The RKM code, also referred to as "letter and numeral code for resistance and capacitance values and tolerances", "letter and digit code for resistance and capacitance values and tolerances", or "R notation", is a notation to specify resistor and capacitor values defined in the international standard IEC 60062 (formerly IEC 62) since 1952. It is also adopted by various other standards including DIN 40825 (1973), BS 1852 (1974), IS 8186 (1976) and EN 60062 (1993). The significantly updated IEC 60062:2016 comprises the most recent release of the standard.
Originally meant also as part marking code, this shorthand notation is widely used in electrical engineering to denote the values of resistors and capacitors in circuit diagrams and in the production of electronic circuits (for example in bills of material and in silk screens). This method avoids overlooking the decimal separator, which may not be rendered reliably on components or when duplicating documents.
The standards also define a color code for fixed resistors.
For brevity, the notation omits to always specify the unit (ohm or farad) explicitly and instead relies on implicit knowledge raised from the usage of specific letters either only for resistors or for capacitors,[nb 1] the case used (uppercase letters are typically used for resistors, lowercase letters for capacitors),[nb 2] a part's appearance, and the context.
The notation also avoids using a decimal separator and replaces it by a letter associated with the prefix symbol for the particular value.
This is not only for brevity (for example when printed on the part or PCB), but also to circumvent the problem that decimal separators tend to "disappear" when photocopying printed circuit diagrams.
The code letters are loosely related to the corresponding SI prefix, but there are several exceptions, where the capitalization differs or alternative letters are used.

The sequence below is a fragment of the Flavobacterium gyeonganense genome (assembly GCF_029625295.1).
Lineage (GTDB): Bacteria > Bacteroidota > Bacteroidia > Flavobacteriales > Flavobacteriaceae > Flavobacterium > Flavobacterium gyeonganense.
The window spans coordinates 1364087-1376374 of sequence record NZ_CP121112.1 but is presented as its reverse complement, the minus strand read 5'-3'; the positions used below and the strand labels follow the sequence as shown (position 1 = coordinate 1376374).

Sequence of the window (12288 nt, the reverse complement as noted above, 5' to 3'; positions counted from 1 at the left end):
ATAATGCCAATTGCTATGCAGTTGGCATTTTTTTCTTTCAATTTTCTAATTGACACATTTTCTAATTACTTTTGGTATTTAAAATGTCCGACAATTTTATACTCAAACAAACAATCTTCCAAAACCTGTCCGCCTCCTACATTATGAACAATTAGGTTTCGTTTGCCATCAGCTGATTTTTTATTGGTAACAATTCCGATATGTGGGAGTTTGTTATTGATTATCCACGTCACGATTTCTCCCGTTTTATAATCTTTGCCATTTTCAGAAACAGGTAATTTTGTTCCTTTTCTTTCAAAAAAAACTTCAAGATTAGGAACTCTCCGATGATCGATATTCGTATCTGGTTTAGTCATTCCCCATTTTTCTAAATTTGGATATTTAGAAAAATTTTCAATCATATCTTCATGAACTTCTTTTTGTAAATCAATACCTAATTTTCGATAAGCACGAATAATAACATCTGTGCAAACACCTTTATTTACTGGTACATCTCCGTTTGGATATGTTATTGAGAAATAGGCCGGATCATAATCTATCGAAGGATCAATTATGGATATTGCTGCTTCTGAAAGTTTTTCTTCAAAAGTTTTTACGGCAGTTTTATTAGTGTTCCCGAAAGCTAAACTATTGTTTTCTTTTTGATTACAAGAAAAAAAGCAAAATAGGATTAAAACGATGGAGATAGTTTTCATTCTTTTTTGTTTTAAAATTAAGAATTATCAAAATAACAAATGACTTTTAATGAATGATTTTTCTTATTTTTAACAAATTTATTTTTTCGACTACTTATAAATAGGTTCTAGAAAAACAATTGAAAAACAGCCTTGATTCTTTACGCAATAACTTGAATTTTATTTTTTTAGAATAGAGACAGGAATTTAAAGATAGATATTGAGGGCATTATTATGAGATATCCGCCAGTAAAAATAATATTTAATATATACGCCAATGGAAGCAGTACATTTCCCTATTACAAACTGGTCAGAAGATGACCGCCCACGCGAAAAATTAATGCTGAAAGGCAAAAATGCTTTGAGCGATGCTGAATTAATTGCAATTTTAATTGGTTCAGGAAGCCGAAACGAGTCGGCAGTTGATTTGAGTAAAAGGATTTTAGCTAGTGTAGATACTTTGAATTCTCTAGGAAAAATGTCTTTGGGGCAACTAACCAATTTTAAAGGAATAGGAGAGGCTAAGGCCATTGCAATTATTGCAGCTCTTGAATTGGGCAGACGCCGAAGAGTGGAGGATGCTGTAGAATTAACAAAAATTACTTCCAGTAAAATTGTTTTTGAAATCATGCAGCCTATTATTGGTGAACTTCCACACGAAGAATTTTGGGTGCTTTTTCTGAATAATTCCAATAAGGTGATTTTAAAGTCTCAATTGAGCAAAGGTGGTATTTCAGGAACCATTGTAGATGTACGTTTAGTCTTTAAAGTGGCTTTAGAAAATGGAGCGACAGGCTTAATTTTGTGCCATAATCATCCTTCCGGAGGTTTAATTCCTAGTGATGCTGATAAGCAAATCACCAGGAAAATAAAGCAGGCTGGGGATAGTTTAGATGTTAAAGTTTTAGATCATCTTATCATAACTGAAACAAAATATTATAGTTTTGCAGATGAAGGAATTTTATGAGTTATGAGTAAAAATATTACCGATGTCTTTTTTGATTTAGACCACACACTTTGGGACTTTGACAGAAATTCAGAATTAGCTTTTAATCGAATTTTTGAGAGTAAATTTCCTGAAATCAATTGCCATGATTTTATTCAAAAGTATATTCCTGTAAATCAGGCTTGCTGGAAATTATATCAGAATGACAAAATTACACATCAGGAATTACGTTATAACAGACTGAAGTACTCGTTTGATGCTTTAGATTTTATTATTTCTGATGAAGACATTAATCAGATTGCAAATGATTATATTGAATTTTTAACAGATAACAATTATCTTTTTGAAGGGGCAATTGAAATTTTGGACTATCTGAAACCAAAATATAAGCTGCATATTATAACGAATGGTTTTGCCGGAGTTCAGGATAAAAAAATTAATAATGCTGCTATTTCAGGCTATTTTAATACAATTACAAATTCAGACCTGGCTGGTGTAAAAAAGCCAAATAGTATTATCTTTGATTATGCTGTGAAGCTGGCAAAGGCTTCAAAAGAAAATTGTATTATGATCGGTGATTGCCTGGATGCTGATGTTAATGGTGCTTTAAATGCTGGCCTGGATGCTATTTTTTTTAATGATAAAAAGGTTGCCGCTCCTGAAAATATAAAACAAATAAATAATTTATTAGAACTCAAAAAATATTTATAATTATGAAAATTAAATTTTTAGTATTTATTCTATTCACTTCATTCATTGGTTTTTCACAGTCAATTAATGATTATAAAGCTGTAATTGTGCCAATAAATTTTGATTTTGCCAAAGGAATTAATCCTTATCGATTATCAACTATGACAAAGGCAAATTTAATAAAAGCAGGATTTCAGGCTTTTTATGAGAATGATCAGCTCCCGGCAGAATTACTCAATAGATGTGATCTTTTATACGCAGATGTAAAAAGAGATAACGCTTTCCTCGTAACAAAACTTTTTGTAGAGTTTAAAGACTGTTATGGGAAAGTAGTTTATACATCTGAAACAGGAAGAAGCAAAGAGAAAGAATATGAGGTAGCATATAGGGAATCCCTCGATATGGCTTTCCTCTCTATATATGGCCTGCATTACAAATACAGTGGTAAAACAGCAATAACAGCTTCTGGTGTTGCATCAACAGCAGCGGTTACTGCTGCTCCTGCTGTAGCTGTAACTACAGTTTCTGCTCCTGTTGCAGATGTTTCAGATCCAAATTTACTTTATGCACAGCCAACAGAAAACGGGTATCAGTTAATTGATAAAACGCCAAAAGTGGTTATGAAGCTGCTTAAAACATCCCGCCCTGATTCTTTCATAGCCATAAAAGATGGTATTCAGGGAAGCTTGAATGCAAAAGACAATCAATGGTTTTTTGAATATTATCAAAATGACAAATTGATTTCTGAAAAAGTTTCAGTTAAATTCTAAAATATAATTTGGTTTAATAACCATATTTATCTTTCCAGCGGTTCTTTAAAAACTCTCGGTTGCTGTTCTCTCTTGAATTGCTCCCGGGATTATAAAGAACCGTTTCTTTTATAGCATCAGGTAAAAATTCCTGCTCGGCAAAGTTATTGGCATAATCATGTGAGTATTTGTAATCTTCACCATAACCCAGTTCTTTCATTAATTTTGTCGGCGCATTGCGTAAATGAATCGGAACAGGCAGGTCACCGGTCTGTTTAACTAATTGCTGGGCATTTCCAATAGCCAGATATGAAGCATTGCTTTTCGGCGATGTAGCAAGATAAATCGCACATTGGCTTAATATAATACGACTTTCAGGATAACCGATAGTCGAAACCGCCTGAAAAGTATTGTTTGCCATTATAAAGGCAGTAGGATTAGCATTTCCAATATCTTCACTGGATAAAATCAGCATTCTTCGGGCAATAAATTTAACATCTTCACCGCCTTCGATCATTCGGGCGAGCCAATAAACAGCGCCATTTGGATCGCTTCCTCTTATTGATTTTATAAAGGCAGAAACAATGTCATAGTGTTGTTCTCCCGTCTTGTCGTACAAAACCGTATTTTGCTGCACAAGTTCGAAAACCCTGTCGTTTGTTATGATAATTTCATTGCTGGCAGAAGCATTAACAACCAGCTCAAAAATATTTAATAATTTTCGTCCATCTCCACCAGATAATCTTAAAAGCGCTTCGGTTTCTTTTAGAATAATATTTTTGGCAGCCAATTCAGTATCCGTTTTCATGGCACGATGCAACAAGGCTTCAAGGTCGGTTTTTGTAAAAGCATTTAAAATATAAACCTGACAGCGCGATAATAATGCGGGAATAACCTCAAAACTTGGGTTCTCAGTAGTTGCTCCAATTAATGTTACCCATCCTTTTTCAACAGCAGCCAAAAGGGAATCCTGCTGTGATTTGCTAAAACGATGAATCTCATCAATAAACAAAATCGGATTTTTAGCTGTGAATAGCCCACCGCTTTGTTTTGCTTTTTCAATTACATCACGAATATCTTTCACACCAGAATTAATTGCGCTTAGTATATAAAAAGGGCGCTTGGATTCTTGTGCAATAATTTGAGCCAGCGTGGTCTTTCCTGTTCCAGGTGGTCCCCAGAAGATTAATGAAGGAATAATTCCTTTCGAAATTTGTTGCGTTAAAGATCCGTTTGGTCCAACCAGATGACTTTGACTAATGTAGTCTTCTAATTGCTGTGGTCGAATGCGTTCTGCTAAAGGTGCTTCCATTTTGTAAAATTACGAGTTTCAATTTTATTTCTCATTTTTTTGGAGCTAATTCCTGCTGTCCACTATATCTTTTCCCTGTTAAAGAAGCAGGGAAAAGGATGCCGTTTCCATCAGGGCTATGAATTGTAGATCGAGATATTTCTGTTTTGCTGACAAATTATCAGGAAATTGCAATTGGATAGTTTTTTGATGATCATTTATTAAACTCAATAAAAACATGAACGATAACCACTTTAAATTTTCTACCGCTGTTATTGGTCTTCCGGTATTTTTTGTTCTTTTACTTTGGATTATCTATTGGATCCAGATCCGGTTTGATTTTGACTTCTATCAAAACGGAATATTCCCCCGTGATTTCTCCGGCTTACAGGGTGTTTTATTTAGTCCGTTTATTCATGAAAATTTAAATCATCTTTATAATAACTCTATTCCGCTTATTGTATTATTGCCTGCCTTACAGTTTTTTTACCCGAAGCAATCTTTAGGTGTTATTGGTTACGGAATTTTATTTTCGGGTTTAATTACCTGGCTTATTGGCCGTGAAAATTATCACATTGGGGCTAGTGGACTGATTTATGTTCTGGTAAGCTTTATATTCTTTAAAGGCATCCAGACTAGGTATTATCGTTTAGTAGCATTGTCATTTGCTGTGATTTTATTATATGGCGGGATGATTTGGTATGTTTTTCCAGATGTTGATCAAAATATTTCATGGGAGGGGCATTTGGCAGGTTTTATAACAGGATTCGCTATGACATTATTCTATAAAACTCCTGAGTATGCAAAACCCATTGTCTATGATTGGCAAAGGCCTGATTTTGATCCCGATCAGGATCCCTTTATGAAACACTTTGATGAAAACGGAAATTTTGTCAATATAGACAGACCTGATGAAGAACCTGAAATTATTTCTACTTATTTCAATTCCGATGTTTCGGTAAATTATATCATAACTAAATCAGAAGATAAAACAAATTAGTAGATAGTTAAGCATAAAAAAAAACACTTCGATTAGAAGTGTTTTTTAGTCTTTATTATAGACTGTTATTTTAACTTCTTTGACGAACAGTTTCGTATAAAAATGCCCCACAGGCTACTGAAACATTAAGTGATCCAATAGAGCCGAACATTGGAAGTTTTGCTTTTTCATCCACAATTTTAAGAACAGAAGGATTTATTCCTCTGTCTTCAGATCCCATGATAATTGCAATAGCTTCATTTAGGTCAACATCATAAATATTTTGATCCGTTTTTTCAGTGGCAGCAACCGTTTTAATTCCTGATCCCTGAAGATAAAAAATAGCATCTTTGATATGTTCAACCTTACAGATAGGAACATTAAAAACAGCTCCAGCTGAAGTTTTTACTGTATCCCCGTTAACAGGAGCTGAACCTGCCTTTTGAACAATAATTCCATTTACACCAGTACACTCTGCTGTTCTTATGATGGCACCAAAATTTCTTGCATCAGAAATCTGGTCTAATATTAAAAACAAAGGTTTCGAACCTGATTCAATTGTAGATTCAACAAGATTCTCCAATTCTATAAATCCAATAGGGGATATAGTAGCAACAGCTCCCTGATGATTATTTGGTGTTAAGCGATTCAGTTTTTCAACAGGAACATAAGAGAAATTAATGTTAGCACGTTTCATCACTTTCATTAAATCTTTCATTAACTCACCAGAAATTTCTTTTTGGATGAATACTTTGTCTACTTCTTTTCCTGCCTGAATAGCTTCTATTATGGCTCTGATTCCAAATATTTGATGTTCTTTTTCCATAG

8K2 indicates a resistor value of 8.2 k?. Additional zeros imply tighter tolerance, for example
When the value can be expressed without the need for a prefix, an "R" is used instead of the decimal separator. For example,
1R2 indicates 1.2 ?, and
18R indicates 18 ?.
|Resistance [?]||Capacitance [F]||Name||Symbol (SI)||Base 10||Base 1000||Value|
|-||p (P[nb 2])||pico-||p||×10-12||×1000-4||×|
|-||n (N[nb 2])||nano-||n||×10-9||×1000-3||×|
|-||µ (u, U[nb 2])||micro-||µ||×10-6||×1000-2||×|
|L||m (M[nb 1][nb 2])||milli-||m||×10-3||×1000-1||×|
|R (E[nb 3])||F||-||-||×100||×10000||×|
|K (k[nb 4])||-||kilo-||k||×103||×10001||×|
For resistances, the standard dictates the use of the uppercase letters
L (for 10-3),
R (for 100 = 1),
K (for 103),
M (for 106), and
G (for 109) to be used instead of the decimal point.
The usage of the letter
R instead of the SI unit symbol ? for ohms stems from the fact that the Greek letter ? is absent from most older character encodings (though it is present in the now-ubiquitous Unicode) and therefore is sometimes impossible to reproduce, in particular in some CAD/CAM environments. The letter
R was chosen because visually it loosely resembles the ? glyph, and also because it works nicely as a mnemonic for resistance in many languages.